Tighten rules for cab booking services like Uber

Given the recent spate of unfavourable news regarding the Uber transport service, I would like to express my concerns on the risks involved in using such services ("Uber driving cabbies crazy"; Oct 18, and "Offering car rides for a fee? Ensure insurance cover"; Oct 14).

An Uber Singapore car rear-ended my vehicle while I stopped at a pedestrian crossing. The Uber driver claimed that the brakes on his rental vehicle malfunctioned and he could not stop in time.

The driver did not report the accident, leaving me unable to make a third-party accident claim.

I later found out from the insurance company that the driver was not covered by the rental vehicle's insurance as he is "underage of the coverage". The insurance policy covered drivers aged 25 and above, while the Uber driver's age was 23.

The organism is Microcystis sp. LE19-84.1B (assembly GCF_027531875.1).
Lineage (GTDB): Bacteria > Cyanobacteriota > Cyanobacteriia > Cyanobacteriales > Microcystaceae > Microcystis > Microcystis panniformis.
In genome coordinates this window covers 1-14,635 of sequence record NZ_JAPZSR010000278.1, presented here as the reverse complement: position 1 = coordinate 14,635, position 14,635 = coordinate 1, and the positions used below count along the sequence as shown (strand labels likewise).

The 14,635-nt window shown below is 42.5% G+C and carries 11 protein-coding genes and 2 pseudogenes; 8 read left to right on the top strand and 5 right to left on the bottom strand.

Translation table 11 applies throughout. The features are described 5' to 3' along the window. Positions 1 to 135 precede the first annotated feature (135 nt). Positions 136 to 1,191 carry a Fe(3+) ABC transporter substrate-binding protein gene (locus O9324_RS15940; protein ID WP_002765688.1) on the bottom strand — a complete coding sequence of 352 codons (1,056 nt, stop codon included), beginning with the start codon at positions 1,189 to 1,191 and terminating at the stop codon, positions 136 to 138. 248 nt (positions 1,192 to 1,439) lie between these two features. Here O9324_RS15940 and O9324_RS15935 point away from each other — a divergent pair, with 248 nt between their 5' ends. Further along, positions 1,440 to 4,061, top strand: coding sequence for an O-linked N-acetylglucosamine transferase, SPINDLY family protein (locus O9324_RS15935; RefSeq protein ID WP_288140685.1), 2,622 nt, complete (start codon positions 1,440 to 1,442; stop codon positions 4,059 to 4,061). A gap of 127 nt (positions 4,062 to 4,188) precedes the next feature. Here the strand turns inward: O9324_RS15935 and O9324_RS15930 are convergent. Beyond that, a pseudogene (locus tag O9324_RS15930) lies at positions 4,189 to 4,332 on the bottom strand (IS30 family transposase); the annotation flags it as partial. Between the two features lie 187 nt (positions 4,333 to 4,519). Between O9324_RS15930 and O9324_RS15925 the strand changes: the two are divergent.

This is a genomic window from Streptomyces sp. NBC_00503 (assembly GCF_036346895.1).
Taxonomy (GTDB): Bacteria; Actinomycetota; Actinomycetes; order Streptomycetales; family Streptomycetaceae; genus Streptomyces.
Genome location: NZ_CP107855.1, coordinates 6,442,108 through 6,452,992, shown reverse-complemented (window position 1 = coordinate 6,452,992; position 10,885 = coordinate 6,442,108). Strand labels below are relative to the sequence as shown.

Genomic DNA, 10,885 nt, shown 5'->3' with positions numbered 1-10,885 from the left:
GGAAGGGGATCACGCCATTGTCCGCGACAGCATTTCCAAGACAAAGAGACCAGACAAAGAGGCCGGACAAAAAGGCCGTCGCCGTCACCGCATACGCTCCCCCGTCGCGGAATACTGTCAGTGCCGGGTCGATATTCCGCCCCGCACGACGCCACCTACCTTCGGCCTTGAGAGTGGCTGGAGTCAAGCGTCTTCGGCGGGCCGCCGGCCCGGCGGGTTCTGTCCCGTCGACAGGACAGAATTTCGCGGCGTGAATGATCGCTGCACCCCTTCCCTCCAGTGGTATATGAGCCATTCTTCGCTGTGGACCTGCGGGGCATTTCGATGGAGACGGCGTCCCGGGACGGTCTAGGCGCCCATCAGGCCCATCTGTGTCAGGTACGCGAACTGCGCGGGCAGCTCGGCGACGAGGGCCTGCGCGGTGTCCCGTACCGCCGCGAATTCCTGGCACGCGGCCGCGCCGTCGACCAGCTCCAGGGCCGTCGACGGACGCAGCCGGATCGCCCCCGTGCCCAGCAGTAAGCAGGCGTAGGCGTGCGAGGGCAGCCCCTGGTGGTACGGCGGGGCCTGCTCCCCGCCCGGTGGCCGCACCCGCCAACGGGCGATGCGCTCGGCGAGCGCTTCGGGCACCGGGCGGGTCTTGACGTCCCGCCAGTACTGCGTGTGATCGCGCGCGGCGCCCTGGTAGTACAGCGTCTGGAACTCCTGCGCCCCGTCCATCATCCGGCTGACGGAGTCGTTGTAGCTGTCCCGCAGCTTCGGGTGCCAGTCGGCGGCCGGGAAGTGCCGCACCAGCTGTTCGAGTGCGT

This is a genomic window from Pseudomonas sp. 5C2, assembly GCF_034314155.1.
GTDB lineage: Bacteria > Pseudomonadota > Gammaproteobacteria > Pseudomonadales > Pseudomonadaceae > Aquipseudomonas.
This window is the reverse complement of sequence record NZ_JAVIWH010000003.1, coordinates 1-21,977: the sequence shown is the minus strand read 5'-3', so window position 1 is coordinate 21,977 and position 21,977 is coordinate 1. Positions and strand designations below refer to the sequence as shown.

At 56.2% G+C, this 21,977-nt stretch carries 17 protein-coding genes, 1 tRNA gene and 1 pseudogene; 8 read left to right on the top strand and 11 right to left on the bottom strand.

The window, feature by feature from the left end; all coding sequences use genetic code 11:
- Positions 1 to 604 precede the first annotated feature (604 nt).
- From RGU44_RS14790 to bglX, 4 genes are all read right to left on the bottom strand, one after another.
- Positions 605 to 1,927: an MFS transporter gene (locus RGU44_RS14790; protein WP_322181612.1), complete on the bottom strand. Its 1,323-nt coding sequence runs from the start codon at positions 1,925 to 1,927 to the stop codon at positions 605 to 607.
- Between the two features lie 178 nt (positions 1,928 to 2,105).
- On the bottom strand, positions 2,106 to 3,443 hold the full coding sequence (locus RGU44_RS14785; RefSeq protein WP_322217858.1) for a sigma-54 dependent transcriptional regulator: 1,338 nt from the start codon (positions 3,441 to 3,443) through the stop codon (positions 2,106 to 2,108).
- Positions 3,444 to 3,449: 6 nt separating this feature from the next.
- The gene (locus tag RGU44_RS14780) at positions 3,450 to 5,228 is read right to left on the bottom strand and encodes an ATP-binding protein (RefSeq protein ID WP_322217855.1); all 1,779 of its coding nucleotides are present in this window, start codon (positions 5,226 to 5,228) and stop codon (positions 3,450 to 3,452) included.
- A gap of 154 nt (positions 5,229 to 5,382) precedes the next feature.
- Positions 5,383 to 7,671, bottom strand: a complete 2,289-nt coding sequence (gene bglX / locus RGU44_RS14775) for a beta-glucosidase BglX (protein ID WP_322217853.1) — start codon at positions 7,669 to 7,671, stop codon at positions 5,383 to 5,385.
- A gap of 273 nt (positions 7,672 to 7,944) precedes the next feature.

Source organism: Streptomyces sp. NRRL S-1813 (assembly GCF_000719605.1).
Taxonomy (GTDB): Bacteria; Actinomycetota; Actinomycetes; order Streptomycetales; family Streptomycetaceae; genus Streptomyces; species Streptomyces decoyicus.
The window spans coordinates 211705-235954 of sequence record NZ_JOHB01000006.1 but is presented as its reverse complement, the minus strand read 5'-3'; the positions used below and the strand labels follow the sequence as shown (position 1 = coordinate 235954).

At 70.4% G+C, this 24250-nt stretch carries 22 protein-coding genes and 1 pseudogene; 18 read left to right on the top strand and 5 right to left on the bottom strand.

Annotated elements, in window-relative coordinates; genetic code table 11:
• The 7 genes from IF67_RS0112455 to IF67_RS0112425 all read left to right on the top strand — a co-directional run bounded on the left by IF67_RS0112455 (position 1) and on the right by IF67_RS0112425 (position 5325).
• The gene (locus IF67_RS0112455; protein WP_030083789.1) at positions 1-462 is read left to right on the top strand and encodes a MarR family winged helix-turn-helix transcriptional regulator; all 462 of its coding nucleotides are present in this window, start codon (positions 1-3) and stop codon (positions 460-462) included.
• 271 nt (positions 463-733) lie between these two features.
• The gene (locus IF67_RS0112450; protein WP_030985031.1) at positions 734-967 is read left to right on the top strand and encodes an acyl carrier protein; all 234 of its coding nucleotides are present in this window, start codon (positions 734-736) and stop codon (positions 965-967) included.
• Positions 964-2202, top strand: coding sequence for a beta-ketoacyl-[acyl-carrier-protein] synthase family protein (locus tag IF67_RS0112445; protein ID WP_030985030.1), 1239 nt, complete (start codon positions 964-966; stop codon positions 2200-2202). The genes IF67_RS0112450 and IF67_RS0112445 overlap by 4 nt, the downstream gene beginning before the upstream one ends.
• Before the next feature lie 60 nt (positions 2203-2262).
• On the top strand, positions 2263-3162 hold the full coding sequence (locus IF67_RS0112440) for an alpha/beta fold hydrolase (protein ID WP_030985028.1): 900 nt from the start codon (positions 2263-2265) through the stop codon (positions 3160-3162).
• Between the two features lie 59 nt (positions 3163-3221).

It was not possible to contact Uber via telephone as the service does not list a number on its website.

Reading the terms and conditions on Uber.com, I noted that the contracting entity is Uber BV, which is a private limited company based in Amsterdam.

The only option for me was to reach Uber through social media, and, though I got an initial response, I have yet to receive any real assistance.

I caution consumers who make bookings via Uber. Consumers are largely unaware of the dispute resolution mechanism should an accident occur, such as in my case, where there was no insurance coverage.

My question is, how can a company that produces a transportation mobile app be subject to such light regulation when there are other stakeholders involved, such as passengers, pedestrians and other road users?

Adrena Chai Mui Choo (Ms)

A version of this article appeared in the print edition of The Straits Times on October 26, 2015, with the headline 'Tighten rules for cab booking services like Uber'. Print Edition | Subscribe